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Loki is one of prominent figures in Norse Mythology where he started off as the ally of the Gods of Asgard before ultimately becomes their worst enemy.
Role in Myths
Loki is the Norse trickster-god and Jötunn who evolved from a naughty and troublesome prankster to an evermore destructive and malicious entity throughout the many stories of Norse Mythology and lore until he was ultimately punished by the gods for his treachery by being bound to a rock with the weight on the world and the guts of his own son until the day of Ragnarök while a serpent drips poisonous venom onto him from above. His wife Sigyn (loyalty, victory) sits shivering next to him and tries to catch the venom in a cup, but if it burns her hands or when she has to empty it the venom drips into his eyes and his screams and struggles are earthquakes.
Perhaps unsurprisingly, Loki is said to lead the evil forces of Ragnarok once freed in an apocalyptic war against the gods, according to most legends during this battle he and the god Heimdallr shall face in combat and slay each other.
It can be reasonably inferred that the reasons for Loki's decent into madness includes having his children stolen from him for being monsters, being forced into having sex with a horse, getting his lips sewn shut for the crime of losing a bet and other such cheerful things. He also would have known his own destiny beforehand, as most of Norse mythology is a prophecy. Indeed, Loki and his children were horribly mistreated partly because the potential threat they pose to the Nine Realms in the future, and the fact that Odin does not seem to have groked the concept of such a prophecy being self-fulfilling does not help at all. However, this is not to say that Loki is as symphatetic as his Marvel Cinematic Universe counterpart, for his misery at hands of the Gods was mainly his fault in the first place: Pranks and other mishaps that he caused were increasingly harmful to his God cohorts, which culminated to his murder on Baldur and his gloat over the said god's death. Being a Jötunn, a race of god-like giants who served as Norse Gods' rivals, it can also be inferred that his people's hatred towards the Gods already running on his veins, and that Loki gradually chose to embrace his true nature and role which eventually came to light upon the arrival bof Ragnarök.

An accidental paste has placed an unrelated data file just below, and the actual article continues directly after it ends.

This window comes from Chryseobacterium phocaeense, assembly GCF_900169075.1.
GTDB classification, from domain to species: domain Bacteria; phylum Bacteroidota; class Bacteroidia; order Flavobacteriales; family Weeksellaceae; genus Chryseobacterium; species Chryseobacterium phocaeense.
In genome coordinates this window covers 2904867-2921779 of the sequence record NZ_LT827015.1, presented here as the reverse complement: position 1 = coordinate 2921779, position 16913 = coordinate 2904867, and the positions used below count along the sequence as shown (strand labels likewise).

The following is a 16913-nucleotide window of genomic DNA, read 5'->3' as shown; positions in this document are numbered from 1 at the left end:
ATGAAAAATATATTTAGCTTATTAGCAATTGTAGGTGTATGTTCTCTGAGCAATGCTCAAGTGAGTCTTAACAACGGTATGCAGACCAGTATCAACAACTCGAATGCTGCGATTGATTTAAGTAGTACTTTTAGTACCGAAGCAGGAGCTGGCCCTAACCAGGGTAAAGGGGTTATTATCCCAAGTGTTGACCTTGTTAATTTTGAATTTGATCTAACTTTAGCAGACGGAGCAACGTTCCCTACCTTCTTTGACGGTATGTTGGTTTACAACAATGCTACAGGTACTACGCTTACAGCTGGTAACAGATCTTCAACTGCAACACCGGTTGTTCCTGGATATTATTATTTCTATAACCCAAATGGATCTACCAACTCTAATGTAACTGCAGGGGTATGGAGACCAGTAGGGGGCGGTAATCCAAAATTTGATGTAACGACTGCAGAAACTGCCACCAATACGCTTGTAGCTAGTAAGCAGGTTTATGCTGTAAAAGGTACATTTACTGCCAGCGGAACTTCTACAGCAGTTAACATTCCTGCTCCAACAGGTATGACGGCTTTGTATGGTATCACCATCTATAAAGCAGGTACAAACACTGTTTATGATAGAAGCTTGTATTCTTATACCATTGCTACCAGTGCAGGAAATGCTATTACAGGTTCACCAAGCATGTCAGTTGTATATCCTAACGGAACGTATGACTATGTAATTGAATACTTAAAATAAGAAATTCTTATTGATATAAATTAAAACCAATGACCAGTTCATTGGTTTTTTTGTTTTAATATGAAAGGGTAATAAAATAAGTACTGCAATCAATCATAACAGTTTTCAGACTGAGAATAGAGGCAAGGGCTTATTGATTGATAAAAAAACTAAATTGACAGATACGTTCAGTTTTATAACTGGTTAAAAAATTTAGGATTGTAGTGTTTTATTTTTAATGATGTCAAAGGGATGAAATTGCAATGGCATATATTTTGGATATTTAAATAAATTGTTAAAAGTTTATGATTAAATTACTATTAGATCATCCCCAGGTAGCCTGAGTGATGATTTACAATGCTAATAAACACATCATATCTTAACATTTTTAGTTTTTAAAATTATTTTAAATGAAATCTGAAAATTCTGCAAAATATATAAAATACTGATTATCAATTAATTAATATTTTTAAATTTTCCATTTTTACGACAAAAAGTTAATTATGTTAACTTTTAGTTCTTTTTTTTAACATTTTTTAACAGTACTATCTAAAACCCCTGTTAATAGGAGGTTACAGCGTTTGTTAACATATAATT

Powers and Abilities
Loki is depicted with many different powers at his disposal, in fiction and in folklore, shapeshifting seeming to be one of his specialties in the old tales while, as a god, it is specifically reasonable to assume he could pretty much do anything he desired - though he would not have anything like the power of a god such as Odin.
Unusual for a Norse god Loki was said to have a large degree of command over monstrous creatures such as trolls and giants, traditional enemies of the gods - though this could be down to the fact Loki himself is sometimes considered a half-giant and is the father of a few notable monsters himself. Also, while not on Thor's level, Loki seems to have a enormous degree of superhuman strength, causing earthquakes every time he writhes in pain.
In Modern Media
Loki is one of the most infamous of the Norse gods and has been described in many films, comics, videogames, and books, as well as traditional lore - his monstrous children are equally famous in the form of the giant wolf-monster Fenrir, the world-serpent Jormungandr and last his own daughter, the Norse goddess of the underworld named Hela (who is the child of the immortal giantess Angrboda, Loki's first wife).
Some of the most famous incarnations of Loki in modern fiction has been the supervillain in Marvel Comics, in which he is basically a slightly updated and toned-down version of the trickster god of folklore and the villainous Loki from the Son of Mask - who was considerably less like his mythical counterpart and more in line with a run-of-the-mill evil magician/prankster.
Loki has also appeared in the Stargate series - in which he was a rogue Asgardian conducting illegal experiments on humans - this version of Loki is even less like the mythological one than the version in Son of Mask and is in effect an archetypical alien invader akin to the Greys seen in series such as the X-Files. Other incarnations of Loki and characters inspired by him have appeared in innumerable works of fiction - probably too many to list here, these are just a sample of the few that are aware of by all.